6 Ways to Determine Toy Safety and What to do if Your Child Gets Hurt

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It’s no secret kids love toys, and it seems like these child favorites are everywhere. Whether you’re shopping at a discount store, spending the day at a street fair or throwing a birthday party for your child, there’s no escaping toys. The problem is that all toys aren’t created equal. Find out six ways you can find out if a toy is safe for your child and what to do in the unfortunate circumstance that your child gets hurt by a plaything.

Ways to Determine if a Toy is Safe

As a mom, keeping your children safe is one of your top priorities. Unfortunately, not every toy is fit for a child to play with, even if the manufacturer claims it is. Here are six ways to determine a toy’s safety:

 

1. Check for Toy Recalls

Although it might be a hassle, the first thing you need to do when your child receives a new toy is to check to see if the toy has been recalled. The Consumer Product Safety Commission is in charge of making recalls, and you can check the status on the CPSC recall page. If you want to permanently stay in the loop, you can sign up to get the most current information on toy recalls.

2. Check the Manufacturer’s Recommendations

Always check and follow the manufacturer’s recommendation labels for toys, which include age guidelines. If you’re in doubt about purchasing a toy, you can often download the toy’s instruction manual online and read more about how the toy operates, as well as any warnings or safety recommendations it carries. If you don’t heed the warnings, the manufacturer may not be responsible if something happens.

 

3. Make Sure Toys or Parts Aren’t Too Small

Even if you check the manufacturer’s recommendations, you should give each toy and its parts a close look to make sure it passes these safety recommendations:

·       Make sure toys and parts are at least 1-3/4 inches in diameter and 2-1/4 inches in length to prevent a child from swallowing the part or getting it lodged in their windpipe. You can purchase a tester, which is essentially a tube that’s designed to be the same diameter as a child’s windpipe, to help you determine if a toy is too small. If a toy part can fit inside the tube, a young child should not be permitted to play with it.

 

4. Check Battery Compartment Lids

Battery-operated toys are popular, but that doesn’t mean that children should have access to the batteries. Check battery compartment lids to make sure they are secure and kids can’t pry them open. Batteries pose risks such as chemical burns, choking and internal bleeding to children who play with them.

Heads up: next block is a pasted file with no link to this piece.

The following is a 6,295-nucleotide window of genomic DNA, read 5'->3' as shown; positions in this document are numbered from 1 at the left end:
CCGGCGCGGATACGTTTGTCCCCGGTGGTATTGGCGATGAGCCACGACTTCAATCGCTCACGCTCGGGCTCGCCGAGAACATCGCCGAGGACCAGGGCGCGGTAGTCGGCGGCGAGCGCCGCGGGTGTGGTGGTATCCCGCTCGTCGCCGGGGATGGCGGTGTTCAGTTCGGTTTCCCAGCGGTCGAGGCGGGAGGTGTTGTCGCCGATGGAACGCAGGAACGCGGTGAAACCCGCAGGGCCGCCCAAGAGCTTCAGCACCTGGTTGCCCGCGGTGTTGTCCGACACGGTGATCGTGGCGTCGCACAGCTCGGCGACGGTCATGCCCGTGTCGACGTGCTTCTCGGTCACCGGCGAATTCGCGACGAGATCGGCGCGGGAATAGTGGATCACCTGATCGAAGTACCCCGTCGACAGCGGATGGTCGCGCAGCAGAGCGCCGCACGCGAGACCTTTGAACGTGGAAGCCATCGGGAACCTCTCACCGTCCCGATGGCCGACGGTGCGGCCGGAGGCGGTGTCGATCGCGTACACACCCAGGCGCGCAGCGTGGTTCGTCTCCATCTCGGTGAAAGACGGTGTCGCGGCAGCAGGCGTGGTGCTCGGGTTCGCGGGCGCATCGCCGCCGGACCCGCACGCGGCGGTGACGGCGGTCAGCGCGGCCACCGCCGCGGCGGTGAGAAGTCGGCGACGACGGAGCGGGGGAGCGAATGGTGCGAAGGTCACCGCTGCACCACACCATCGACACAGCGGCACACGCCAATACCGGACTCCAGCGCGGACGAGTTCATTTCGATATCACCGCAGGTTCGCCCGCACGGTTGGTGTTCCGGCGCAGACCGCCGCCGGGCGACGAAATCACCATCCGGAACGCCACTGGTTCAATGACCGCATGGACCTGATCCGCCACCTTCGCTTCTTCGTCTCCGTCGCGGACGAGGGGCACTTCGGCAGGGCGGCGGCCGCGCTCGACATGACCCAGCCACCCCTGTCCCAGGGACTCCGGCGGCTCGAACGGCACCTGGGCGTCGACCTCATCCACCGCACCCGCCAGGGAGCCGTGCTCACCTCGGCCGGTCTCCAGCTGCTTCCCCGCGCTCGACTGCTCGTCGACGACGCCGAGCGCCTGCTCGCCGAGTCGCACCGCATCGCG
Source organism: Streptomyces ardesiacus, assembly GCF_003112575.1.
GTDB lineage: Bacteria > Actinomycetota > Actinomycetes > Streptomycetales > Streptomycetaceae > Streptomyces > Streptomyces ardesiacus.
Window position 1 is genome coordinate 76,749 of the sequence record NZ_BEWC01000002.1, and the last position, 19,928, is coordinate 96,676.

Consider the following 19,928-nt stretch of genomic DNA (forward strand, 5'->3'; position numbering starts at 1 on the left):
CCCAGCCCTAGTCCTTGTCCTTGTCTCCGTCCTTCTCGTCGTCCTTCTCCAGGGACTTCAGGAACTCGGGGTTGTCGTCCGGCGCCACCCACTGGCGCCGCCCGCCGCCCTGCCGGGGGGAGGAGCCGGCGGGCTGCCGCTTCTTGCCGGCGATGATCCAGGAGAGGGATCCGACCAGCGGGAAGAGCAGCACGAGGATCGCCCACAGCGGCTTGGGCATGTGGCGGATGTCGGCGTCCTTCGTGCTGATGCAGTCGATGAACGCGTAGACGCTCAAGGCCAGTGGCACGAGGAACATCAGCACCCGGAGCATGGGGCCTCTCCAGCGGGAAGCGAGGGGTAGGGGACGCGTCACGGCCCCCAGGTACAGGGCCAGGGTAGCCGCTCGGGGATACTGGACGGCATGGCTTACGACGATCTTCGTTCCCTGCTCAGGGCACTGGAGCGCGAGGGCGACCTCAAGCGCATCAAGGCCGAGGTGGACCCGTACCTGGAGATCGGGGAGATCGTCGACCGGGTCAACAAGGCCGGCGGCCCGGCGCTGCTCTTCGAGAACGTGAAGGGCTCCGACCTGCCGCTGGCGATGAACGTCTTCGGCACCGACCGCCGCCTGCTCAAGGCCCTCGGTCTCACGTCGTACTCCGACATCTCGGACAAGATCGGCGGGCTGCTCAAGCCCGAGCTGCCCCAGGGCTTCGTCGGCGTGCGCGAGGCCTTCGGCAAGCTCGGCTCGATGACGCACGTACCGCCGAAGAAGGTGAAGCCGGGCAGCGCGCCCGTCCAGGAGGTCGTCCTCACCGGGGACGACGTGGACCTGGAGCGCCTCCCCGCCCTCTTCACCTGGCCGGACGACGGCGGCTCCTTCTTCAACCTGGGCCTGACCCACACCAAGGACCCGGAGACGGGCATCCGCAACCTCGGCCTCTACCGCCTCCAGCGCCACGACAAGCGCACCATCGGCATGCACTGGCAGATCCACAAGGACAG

5. Consider What Might Happen if Your Baby Chews on the Toy

Young children, especially babies who are teething, might chew on certain toys. Take the time to check that any toys your children have access to can stand up to chewing without coming apart. Attached buttons or eyes on dolls can come loose. Wheels can come off of cars and other vehicles. Certain types of toys can also pose pinching hazards.

6. Be Careful of Hand-Me-Down, Homemade or Toys From Carnivals or Fairs

Although it might be tempting to buy or accept secondhand or homemade toys, it’s not the best idea — especially if the manufacturer’s tags are illegible or have been removed, which makes it impossible to know if the toy has been tested for safety. For example, some older, painted toys might have unacceptable levels of lead paint. Plus, toy items obtained at carnivals or fairs might not have been checked to see if they meet safety standards, either.

What to Do if Your Child Gets Hurt From a Toy

Of course, the first thing you need to do as a parent is to make sure that your child will be by taking him to his pediatrician or to the nearest emergency room to have him checked out. If you can, bring the toy with you, or at the very least, quickly take some detailed pictures on your phone. Make sure the medical staff documents the incident and ask for a copy of their notes. If your child has visible injuries from the toy, take detailed pictures.

Next, you’ll need to preserve the toy for evidence. Take pictures now if you didn’t have time before. Pick up all of the pieces of the toy, along with purchase information and packaging and put them in a secure, sealed box.

Finally, you can choose to contact a product liability attorney to help you bring a case against the toy manufacturer if warranted. According to Amerio Law Firm, which is a California-based firm that has Roseville product liability attorneys on staff, corporations pay millions in settlements each year to consumers who have experienced defective products, including children’s toys. The law firm states that it’s important to seek representation from experienced attorneys in these cases because, “…many products are made by large companies with vast resources at their disposal, including aggressive corporate lawyers who will do everything they can to minimize or deny your claim altogether.”

The Bottom Line

Always thoroughly check your children’s toys for safety before allowing them to play with them — even if you use a toy subscription plan like Toy Library.  It’s better to keep your child from playing with something that might injure him. If an injury does happen, get your child medical care and the seek the help of experienced attorneys.

Anne

I'm a mother of 2 who likes to get involved in too much! Besides writing here I started a non-profit, I'm on the PTO board, very active in my community and volunteer in the school. I enjoy music, reading, cooking, traveling and spending time with my family. We just adopted our 3rd cat and love them all!

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